Doctor of Philosophy (PhD)



Document Type



The purpose of this phenomenological study was to explore the experience of female registered nurses who transitioned from clinical practice to a faculty role in a baccalaureate program of nursing as experienced by the study participants. An improved understanding of the experience of registered nurses who transition from clinical practice to academic citizenship in an academic community will fill a gap in the literature and assist administrators of schools of nursing in planning faculty orientation and development programs to facilitate a successful transition of new nursing faculty members into academic citizenship in an academic community. Most nursing faculty members begin their nursing careers in clinical practice or staff development roles. While many of the competencies developed in clinical practice transfer well into academia, nursing faculty members may have had less experience with scholarly writing and publishing. This study was conducted using individual semi-structured interviews followed by focus groups, of four nursing faculty members who are currently teaching in a baccalaureate program in one of four schools of nursing in a gulf coast state. Data from individual interviews and focus groups revealed ten themes which helped describe the experiences of registered nurses as they transitioned from a clinical practice role to academic citizenship within an academic community. These ten themes included: The easiest part, growth and fulfillment in the faculty role, hardest part, expert to novice, educational preparation, faculty scholarship, involvement in the broader university, culture shift, mentoring, and the full faculty role. Data analysis of participant’s sense of primary identity as nurse or educator revealed one overarching theme, identity nurse or educator. Subthemes which emerged related to participant’s sense of primary identity were identity as nurse, educator, blended nurse and educator, role confusion, and nurse faculty.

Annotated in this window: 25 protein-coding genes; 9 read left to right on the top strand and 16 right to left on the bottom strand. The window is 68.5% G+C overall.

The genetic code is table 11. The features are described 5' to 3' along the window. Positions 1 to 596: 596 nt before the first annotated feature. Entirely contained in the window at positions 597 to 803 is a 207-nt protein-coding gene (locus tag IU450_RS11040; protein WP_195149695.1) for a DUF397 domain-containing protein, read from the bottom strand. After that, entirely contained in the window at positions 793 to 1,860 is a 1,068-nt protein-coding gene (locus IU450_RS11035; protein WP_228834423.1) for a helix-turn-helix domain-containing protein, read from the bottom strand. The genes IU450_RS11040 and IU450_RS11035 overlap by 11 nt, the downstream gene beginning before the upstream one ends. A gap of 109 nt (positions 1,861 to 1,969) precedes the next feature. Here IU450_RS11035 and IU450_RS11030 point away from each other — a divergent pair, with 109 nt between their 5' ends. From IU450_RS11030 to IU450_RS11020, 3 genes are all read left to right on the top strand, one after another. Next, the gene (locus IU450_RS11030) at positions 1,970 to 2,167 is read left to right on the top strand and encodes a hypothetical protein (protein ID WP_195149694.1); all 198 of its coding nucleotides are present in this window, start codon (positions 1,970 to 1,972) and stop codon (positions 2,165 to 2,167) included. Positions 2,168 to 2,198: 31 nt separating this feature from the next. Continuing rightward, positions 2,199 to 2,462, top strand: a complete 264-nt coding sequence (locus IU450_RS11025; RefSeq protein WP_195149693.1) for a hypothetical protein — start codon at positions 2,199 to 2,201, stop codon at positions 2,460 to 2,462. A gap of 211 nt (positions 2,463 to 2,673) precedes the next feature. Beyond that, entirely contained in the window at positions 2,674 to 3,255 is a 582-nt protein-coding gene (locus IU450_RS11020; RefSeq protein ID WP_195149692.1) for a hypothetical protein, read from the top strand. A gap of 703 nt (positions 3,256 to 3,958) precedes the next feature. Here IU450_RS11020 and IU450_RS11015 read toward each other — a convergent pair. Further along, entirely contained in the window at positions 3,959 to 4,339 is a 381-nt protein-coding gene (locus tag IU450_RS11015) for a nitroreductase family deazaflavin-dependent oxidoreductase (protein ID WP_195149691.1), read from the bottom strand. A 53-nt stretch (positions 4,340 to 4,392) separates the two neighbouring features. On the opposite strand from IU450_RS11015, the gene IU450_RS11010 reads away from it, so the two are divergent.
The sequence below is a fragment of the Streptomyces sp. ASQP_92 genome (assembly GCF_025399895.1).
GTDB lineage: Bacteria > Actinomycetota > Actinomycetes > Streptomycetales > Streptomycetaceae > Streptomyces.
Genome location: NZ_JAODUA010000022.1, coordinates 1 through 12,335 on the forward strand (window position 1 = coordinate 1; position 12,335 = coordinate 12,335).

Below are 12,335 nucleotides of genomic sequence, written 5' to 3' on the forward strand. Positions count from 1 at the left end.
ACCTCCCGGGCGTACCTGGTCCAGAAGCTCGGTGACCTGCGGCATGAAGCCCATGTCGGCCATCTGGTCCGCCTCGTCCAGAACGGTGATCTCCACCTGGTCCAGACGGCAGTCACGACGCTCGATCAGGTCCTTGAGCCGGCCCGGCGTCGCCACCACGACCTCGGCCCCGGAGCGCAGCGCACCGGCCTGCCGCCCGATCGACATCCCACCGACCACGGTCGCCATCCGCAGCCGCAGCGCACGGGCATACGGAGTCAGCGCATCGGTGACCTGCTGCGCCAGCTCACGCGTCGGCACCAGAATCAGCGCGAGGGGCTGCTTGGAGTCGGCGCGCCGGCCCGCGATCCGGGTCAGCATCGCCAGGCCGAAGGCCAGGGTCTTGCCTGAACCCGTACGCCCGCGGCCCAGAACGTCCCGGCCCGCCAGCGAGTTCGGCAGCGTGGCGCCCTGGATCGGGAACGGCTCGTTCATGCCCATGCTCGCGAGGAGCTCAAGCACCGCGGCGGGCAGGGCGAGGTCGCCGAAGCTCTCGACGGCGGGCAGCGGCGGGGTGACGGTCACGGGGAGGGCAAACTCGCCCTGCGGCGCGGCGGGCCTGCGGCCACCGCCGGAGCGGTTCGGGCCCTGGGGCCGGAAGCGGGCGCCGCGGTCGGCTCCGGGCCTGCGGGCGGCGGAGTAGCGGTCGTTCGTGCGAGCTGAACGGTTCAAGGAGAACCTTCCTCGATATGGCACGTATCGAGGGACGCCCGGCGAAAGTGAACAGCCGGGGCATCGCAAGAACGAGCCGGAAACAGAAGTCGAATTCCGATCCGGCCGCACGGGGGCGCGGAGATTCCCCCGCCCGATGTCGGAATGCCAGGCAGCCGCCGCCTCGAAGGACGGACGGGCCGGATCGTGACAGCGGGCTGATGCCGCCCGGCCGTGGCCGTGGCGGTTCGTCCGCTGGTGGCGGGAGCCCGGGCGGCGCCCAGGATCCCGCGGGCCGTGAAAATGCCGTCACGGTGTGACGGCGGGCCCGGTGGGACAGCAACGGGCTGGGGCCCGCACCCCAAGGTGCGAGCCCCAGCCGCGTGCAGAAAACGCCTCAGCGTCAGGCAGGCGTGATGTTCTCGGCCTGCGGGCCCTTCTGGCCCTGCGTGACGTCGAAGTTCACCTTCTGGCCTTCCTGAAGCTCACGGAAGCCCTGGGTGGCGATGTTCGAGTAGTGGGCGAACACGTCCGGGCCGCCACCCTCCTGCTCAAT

Document Availability at the Time of Submission

Secure the entire work for patent and/or proprietary purposes for a period of one year. Student has submitted appropriate documentation which states: During this period the copyright owner also agrees not to exercise her/his ownership rights, including public use in works, without prior authorization from LSU. At the end of the one year period, either we or LSU may request an automatic extension for one additional year. At the end of the one year secure period (or its extension, if such is requested), the work will be released for access worldwide.

Committee Chair

Mitchell, Roland



Included in

Education Commons